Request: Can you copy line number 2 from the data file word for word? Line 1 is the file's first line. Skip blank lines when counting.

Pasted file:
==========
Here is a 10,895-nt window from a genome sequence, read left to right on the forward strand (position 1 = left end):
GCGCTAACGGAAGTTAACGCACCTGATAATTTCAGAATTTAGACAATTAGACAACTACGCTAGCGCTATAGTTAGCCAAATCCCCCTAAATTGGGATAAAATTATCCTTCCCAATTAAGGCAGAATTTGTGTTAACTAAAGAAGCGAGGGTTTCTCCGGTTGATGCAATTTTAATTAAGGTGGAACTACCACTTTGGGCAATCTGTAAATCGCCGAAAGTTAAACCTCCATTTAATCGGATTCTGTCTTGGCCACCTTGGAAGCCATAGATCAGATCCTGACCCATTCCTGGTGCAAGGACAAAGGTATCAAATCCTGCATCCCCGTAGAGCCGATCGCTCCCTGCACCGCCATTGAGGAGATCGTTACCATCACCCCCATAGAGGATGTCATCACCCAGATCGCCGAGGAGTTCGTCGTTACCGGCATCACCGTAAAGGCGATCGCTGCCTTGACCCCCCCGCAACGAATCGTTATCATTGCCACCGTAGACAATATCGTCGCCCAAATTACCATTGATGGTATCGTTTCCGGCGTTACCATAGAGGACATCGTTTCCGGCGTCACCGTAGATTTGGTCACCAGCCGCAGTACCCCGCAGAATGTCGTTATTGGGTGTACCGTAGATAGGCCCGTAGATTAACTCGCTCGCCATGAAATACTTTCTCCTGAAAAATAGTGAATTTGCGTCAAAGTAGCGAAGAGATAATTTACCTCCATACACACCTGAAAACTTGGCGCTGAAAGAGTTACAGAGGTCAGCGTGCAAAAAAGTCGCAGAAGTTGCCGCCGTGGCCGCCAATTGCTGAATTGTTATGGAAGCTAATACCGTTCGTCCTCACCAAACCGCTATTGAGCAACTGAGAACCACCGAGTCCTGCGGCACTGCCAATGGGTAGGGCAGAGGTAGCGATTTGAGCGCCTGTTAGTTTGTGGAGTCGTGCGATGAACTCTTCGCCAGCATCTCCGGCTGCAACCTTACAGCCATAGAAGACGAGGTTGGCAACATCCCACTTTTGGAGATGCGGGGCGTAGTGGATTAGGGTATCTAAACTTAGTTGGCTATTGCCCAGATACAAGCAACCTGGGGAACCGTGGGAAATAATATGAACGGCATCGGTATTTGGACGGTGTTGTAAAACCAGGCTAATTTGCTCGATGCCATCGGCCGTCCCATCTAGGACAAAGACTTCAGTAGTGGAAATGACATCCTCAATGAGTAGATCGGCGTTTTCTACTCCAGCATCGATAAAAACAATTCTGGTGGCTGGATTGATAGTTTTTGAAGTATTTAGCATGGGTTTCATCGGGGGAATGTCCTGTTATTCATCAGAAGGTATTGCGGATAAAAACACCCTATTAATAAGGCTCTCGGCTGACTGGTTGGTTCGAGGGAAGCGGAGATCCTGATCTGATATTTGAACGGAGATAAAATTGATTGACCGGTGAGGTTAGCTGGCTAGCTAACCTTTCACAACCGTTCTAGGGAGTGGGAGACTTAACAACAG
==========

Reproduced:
GCGCTAACGGAAGTTAACGCACCTGATAATTTCAGAATTTAGACAATTAGACAACTACGCTAGCGCTATAGTTAGCCAAATCCCCCTAAATTGGGATAAAATTATCCTTCCCAATTAAGGCAGAATTTGTGTTAACTAAAGAAGCGAGGGTTTCTCCGGTTGATGCAATTTTAATTAAGGTGGAACTACCACTTTGGGCAATCTGTAAATCGCCGAAAGTTAAACCTCCATTTAATCGGATTCTGTCTTGGCCACCTTGGAAGCCATAGATCAGATCCTGACCCATTCCTGGTGCAAGGACAAAGGTATCAAATCCTGCATCCCCGTAGAGCCGATCGCTCCCTGCACCGCCATTGAGGAGATCGTTACCATCACCCCCATAGAGGATGTCATCACCCAGATCGCCGAGGAGTTCGTCGTTACCGGCATCACCGTAAAGGCGATCGCTGCCTTGACCCCCCCGCAACGAATCGTTATCATTGCCACCGTAGACAATATCGTCGCCCAAATTACCATTGATGGTATCGTTTCCGGCGTTACCATAGAGGACATCGTTTCCGGCGTCACCGTAGATTTGGTCACCAGCCGCAGTACCCCGCAGAATGTCGTTATTGGGTGTACCGTAGATAGGCCCGTAGATTAACTCGCTCGCCATGAAATACTTTCTCCTGAAAAATAGTGAATTTGCGTCAAAGTAGCGAAGAGATAATTTACCTCCATACACACCTGAAAACTTGGCGCTGAAAGAGTTACAGAGGTCAGCGTGCAAAAAAGTCGCAGAAGTTGCCGCCGTGGCCGCCAATTGCTGAATTGTTATGGAAGCTAATACCGTTCGTCCTCACCAAACCGCTATTGAGCAACTGAGAACCACCGAGTCCTGCGGCACTGCCAATGGGTAGGGCAGAGGTAGCGATTTGAGCGCCTGTTAGTTTGTGGAGTCGTGCGATGAACTCTTCGCCAGCATCTCCGGCTGCAACCTTACAGCCATAGAAGACGAGGTTGGCAACATCCCACTTTTGGAGATGCGGGGCGTAGTGGATTAGGGTATCTAAACTTAGTTGGCTATTGCCCAGATACAAGCAACCTGGGGAACCGTGGGAAATAATATGAACGGCATCGGTATTTGGACGGTGTTGTAAAACCAGGCTAATTTGCTCGATGCCATCGGCCGTCCCATCTAGGACAAAGACTTCAGTAGTGGAAATGACATCCTCAATGAGTAGATCGGCGTTTTCTACTCCAGCATCGATAAAAACAATTCTGGTGGCTGGATTGATAGTTTTTGAAGTATTTAGCATGGGTTTCATCGGGGGAATGTCCTGTTATTCATCAGAAGGTATTGCGGATAAAAACACCCTATTAATAAGGCTCTCGGCTGACTGGTTGGTTCGAGGGAAGCGGAGATCCTGATCTGATATTTGAACGGAGATAAAATTGATTGACCGGTGAGGTTAGCTGGCTAGCTAACCTTTCACAACCGTTCTAGGGAGTGGGAGACTTAACAACAG